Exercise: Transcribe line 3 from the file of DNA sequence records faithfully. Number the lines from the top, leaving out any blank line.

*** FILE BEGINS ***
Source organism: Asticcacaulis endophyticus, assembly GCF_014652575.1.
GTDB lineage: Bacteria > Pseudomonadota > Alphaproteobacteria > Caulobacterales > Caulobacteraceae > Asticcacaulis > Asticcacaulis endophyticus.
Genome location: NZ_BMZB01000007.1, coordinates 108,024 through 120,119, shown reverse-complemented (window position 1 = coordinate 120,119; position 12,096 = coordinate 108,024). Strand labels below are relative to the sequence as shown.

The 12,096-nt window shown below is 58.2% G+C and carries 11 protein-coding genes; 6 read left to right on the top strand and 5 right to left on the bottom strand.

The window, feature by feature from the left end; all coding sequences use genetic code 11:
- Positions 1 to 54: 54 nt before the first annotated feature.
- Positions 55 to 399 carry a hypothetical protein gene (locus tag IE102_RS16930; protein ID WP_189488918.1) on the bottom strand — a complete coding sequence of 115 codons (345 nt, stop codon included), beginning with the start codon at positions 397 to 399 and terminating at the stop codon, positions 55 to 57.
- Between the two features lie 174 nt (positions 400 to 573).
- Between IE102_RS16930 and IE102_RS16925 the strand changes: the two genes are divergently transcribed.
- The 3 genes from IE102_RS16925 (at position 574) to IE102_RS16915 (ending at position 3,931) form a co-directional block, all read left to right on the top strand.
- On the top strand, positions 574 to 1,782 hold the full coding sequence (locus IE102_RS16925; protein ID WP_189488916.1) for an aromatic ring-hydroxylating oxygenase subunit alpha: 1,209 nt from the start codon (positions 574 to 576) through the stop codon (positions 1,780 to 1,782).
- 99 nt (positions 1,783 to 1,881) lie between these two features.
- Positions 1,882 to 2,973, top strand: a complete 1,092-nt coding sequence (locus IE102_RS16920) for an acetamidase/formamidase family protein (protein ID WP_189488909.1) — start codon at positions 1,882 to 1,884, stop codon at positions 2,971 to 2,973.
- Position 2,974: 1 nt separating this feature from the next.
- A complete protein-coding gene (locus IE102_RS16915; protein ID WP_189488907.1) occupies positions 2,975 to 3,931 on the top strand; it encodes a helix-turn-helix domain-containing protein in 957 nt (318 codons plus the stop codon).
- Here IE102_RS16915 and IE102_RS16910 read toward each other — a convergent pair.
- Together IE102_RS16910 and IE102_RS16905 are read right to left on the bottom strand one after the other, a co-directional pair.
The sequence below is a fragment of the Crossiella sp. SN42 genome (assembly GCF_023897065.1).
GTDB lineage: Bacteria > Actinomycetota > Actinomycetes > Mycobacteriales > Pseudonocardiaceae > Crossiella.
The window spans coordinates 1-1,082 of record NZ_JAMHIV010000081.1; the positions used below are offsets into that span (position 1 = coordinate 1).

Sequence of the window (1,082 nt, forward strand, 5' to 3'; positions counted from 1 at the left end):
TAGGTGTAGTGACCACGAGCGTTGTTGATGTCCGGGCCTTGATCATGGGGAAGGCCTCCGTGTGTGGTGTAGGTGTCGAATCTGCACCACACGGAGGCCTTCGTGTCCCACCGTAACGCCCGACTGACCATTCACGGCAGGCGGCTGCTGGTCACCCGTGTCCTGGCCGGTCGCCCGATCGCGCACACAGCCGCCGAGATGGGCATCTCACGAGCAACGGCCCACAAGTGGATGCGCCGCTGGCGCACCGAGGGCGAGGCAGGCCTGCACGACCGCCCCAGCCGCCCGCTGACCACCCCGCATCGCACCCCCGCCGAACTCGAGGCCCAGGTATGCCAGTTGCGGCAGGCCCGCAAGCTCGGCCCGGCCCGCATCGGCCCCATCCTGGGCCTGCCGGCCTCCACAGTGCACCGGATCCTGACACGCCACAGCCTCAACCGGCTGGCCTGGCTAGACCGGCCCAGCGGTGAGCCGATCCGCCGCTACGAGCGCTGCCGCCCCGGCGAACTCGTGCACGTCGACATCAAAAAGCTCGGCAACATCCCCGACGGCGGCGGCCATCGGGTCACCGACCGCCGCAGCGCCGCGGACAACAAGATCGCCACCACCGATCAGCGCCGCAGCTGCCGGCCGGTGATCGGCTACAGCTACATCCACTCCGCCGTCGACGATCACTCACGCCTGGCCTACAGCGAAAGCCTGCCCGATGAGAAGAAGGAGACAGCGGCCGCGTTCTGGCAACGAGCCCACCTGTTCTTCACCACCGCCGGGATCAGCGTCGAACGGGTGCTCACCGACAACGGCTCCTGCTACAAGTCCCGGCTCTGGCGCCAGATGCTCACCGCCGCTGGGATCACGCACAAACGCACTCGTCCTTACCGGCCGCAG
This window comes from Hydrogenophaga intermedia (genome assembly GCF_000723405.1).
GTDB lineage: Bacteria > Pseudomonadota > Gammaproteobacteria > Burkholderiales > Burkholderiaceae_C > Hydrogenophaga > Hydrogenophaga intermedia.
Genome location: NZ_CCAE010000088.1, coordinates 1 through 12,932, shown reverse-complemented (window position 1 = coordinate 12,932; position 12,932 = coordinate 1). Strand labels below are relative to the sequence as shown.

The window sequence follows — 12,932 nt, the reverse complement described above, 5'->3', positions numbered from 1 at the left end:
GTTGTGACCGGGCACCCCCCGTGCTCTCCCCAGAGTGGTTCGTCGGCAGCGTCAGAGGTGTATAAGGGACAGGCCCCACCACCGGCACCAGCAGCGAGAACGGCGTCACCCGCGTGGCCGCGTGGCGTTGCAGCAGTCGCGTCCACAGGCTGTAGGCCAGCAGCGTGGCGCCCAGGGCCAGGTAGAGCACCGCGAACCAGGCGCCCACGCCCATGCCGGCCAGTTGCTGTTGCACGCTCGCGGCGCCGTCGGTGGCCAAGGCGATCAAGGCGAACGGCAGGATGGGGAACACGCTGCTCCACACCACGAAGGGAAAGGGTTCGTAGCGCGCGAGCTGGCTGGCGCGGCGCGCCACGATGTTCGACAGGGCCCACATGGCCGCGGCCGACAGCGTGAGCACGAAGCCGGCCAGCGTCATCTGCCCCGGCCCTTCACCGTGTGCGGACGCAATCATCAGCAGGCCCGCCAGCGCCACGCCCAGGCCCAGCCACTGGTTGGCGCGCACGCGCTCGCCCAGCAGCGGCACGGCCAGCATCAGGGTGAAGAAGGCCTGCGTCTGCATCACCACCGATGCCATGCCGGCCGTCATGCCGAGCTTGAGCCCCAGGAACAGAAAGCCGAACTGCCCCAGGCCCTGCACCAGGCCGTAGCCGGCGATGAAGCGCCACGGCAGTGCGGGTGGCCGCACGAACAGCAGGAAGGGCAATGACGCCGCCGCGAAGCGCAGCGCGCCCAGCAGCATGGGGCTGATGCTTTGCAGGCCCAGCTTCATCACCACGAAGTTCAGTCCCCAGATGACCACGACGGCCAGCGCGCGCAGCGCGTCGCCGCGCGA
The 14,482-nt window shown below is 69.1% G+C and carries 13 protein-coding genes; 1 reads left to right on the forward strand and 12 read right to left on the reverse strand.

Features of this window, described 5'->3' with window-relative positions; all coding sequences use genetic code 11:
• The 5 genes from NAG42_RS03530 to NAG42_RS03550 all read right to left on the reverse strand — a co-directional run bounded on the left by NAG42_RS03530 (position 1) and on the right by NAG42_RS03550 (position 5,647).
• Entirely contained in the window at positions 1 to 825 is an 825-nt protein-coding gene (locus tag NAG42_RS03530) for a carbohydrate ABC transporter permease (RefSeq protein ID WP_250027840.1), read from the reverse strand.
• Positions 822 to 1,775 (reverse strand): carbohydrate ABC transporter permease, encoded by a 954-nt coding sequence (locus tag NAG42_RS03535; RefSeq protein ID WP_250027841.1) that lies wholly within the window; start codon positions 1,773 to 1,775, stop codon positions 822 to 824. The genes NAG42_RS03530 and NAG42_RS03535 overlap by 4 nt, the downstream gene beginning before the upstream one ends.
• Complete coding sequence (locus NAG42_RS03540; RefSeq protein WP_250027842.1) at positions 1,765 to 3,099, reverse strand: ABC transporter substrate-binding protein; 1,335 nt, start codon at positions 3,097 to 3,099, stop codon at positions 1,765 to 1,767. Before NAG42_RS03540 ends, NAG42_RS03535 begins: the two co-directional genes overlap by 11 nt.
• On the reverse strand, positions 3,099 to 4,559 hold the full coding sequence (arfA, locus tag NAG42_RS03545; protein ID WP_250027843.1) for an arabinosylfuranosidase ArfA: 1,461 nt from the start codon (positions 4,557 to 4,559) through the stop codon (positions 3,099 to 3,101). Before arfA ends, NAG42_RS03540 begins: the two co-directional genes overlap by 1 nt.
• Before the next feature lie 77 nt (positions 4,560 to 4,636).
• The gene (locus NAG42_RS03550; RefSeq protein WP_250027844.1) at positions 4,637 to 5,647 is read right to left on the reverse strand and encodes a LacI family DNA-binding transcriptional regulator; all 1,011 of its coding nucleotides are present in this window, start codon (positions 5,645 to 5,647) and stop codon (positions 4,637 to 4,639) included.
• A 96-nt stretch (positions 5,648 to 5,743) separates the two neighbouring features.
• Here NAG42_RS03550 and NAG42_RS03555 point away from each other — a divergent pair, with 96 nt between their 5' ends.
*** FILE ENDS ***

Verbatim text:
Genome location: NZ_BMZB01000007.1, coordinates 108,024 through 120,119, shown reverse-complemented (window position 1 = coordinate 120,119; position 12,096 = coordinate 108,024). Strand labels below are relative to the sequence as shown.